Search

You searched for: Content Type Policy Brief Remove constraint Content Type: Policy Brief Topic International Political Economy Remove constraint Topic: International Political Economy
Number of results to display per page

Search Results

  • Author: Colin Robertson
  • Publication Date: 06-2016
  • Content Type: Policy Brief
  • Institution: Canadian Global Affairs Institute (CGAI)
  • Abstract: On Wednesday, June 29th, Canadian Prime Minister Justin Trudeau will host US President Barack Obama and Mexican President Enrique Peña Nieto for the tenth North American Leaders’ Summit (NALS). All three leaders want this meeting to succeed. For President Obama, it will advance his climate agenda continentally and help to cement his legacy in managing good neighbourhood relations. Climate also rates high in President Peña Nieto’s agenda, along with improving access for Mexican goods and mobility for Mexicans within North America. In terms of Canada-Mexico relations, President Peña Nieto expects Prime Minister Trudeau to announce the lifting of the obnoxious Canadian visa requirement. For Prime Minister Trudeau, making his debut as host of a multilateral summit, it is another demonstration that ‘Canada is back’. He must reset the Mexican relationship by announcing the long-promised lifting of the visa. He will get to know Enrique Peña Nieto better (they met briefly at November’s G20 summit and they were friendly ‘rivals’ for ‘APEC ‘hottie’ at the subsequent Manila summit). The summit represents another opportunity for ‘face-time’ with Barack Obama with whom he has quickly established a strong personal friendship and to reciprocate the hospitality of the White House meetings and state dinner in March. The North American summit comes within a week of the Brexit referendum. It will offer an opportunity for the three leaders to demonstrate a different kind of continental integration – less centralized, less bureaucratic – but still successful in mutually advancing economic prosperity that reinforces the sovereignty of each member.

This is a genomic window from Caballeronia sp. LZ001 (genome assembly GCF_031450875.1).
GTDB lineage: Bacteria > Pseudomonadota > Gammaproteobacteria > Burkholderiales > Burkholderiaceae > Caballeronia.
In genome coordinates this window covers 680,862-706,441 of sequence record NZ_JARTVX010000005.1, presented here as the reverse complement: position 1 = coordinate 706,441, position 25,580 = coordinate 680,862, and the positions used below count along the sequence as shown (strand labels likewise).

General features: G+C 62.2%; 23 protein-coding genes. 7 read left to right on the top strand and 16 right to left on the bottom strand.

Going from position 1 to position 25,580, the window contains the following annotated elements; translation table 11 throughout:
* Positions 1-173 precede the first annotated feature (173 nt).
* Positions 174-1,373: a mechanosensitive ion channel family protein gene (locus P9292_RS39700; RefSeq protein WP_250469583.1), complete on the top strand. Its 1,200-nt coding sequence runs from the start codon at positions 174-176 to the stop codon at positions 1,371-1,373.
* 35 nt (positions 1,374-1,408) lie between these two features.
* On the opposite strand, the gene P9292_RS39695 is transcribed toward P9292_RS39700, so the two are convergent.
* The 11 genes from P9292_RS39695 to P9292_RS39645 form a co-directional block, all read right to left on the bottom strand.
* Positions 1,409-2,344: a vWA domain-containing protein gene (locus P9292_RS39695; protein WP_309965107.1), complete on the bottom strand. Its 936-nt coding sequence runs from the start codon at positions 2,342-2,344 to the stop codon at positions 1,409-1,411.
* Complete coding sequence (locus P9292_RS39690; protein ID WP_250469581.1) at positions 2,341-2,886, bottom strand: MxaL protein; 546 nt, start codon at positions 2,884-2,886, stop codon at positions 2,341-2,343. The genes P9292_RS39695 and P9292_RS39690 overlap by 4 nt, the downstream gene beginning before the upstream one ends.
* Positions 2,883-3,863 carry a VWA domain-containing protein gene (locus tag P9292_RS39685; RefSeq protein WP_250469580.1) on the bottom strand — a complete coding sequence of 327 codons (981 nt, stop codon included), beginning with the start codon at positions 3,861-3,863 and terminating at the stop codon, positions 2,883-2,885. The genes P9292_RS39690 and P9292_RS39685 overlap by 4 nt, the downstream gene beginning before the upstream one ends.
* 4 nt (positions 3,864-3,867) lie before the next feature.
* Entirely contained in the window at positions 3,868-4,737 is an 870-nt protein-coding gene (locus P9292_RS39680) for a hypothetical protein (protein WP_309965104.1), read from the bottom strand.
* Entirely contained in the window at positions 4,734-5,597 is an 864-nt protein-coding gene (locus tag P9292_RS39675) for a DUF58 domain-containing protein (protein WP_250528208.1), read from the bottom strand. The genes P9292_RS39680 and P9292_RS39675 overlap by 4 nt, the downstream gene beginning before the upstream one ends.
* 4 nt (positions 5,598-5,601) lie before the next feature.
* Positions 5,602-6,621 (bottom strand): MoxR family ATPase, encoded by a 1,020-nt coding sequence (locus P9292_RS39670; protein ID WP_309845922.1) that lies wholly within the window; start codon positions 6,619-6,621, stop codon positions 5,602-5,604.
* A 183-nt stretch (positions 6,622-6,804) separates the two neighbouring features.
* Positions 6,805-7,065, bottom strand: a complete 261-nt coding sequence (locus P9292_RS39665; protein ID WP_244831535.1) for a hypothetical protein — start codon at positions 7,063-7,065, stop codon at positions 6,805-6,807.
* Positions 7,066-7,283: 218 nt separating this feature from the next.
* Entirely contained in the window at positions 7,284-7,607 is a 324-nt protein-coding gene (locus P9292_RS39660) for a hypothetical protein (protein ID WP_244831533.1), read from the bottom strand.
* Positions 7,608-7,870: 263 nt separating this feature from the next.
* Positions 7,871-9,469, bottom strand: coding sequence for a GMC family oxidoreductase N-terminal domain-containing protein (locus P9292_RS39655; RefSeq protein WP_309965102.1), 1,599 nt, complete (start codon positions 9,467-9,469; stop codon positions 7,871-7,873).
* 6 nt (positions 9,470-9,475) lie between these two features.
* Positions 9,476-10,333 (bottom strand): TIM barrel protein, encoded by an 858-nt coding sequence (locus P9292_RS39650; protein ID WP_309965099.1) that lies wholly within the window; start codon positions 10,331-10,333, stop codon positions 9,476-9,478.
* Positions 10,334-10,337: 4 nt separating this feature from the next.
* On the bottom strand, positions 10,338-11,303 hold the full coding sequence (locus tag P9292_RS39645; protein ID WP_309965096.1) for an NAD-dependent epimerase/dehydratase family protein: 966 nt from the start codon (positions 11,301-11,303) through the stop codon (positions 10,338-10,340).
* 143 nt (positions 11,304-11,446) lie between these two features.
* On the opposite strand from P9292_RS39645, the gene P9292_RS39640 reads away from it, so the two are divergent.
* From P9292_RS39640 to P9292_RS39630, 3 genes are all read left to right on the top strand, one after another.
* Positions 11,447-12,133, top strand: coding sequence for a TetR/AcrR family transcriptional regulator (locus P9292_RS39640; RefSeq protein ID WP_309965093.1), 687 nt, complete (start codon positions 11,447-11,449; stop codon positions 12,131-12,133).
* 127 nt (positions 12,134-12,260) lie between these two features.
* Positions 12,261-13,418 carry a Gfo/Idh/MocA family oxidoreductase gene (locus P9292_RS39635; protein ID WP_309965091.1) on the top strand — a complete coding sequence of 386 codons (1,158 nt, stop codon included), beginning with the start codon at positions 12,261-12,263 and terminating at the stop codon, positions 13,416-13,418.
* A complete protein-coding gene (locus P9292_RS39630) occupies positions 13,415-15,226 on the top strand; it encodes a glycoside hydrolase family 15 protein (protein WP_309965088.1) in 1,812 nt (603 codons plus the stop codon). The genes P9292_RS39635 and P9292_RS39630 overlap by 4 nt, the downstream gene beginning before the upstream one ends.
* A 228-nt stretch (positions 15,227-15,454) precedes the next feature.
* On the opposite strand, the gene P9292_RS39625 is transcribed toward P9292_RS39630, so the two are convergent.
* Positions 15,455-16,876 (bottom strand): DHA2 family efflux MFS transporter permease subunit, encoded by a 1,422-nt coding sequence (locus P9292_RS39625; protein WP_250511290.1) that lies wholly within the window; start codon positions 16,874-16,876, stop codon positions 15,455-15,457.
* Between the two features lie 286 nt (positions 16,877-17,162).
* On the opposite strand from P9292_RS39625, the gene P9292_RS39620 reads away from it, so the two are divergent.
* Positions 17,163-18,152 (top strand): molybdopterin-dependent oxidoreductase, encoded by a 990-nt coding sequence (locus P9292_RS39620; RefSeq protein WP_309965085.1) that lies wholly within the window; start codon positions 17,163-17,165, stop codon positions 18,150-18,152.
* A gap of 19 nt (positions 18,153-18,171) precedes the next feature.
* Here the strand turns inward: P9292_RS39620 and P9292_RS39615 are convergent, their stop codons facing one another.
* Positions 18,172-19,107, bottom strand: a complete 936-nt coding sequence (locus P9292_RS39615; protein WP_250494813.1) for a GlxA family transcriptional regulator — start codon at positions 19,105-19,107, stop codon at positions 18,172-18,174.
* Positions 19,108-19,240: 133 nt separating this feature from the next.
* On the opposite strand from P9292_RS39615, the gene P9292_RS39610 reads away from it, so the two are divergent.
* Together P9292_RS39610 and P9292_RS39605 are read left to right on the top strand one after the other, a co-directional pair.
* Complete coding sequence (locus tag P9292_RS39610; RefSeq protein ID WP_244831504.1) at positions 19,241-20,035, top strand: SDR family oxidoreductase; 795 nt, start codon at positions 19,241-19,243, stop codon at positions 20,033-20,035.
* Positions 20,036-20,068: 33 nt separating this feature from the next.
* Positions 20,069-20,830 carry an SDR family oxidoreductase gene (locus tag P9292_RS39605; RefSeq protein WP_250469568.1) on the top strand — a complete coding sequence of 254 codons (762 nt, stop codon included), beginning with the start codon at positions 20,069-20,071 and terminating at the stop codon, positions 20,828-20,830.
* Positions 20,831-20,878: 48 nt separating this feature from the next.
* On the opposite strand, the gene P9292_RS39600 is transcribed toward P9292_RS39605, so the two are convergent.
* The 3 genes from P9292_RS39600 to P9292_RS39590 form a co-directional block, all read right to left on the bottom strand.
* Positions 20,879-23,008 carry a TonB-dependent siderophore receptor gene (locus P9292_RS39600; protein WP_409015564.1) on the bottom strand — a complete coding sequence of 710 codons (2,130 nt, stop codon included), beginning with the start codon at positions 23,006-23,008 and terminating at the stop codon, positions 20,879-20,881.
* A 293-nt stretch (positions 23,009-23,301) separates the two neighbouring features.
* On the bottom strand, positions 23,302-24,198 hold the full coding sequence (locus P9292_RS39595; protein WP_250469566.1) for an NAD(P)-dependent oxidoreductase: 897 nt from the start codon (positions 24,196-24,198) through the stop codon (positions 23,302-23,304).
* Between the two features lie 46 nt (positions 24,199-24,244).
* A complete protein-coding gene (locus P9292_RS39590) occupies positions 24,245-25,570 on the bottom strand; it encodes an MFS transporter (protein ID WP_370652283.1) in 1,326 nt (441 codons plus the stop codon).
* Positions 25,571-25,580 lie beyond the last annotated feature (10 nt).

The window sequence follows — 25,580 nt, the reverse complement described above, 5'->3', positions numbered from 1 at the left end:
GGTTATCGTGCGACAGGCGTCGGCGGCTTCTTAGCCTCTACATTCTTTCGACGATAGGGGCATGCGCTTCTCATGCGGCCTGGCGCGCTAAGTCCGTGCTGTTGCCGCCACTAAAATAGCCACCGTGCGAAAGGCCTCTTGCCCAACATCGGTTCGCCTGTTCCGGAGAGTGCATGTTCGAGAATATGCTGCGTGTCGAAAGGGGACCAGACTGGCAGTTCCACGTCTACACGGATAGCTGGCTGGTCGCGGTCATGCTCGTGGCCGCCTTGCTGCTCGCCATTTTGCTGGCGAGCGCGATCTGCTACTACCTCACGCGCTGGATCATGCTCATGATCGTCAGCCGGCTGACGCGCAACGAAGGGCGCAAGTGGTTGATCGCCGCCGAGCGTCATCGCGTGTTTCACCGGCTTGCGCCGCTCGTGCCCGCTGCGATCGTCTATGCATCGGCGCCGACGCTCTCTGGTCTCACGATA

• Topic: International Relations, International Political Economy, International Affairs
  • Political Geography: America, Canada
  • Author: Thomas Juneau
  • Publication Date: 07-2016
  • Content Type: Policy Brief
  • Institution: Canadian Global Affairs Institute (CGAI)
  • Abstract: The proposed $15 billion sale of light armoured vehicles to Saudi Arabia has brought significant attention – mostly negative – to Canada’s partnership with the Arabian Peninsula kingdom. Much of this criticism is valid: the human rights situation in Saudi Arabia is abysmal, and Canada and its allies incur costs by being associated with Riyadh’s poor foreign policy choices. But to stop the analysis here and call for the cancelling of the deal fails to take into account the strategic rationale underlying the relationship with Saudi Arabia. Despite its many flaws, the partnership between Saudi Arabia and West, and therefore Canada, remains necessary; rejecting it and turning Saudi Arabia into a rival would make things worse. An important implication is that the best way forward with regards to the LAV deal is to collectively hold our nose, uphold the agreement, and move on.
  • Topic: International Relations, International Political Economy
  • Political Geography: Canada, Saudi Arabia
  • Author: John M Weekes
  • Publication Date: 08-2016
  • Content Type: Policy Brief
  • Institution: Canadian Global Affairs Institute (CGAI)
  • Abstract: This paper looks at the significance of the Trans-Pacific Partnership (TPP) for Canada. It situates the Agreement in the changing environment within which global commerce is conducted. It considers the prospects for TPP ratification, generally, in the US and Canada. It looks at the nature of the TPP as an agreement. It discusses the impacts on Canada in particular in the growing Asia Pacific region. Finally, it suggests options should TPP not be ratified in a timely fashion by the United States.
  • Topic: International Political Economy
  • Political Geography: Canada
  • Author: Stephen Blank
  • Publication Date: 06-2016
  • Content Type: Policy Brief
  • Institution: Canadian Global Affairs Institute (CGAI)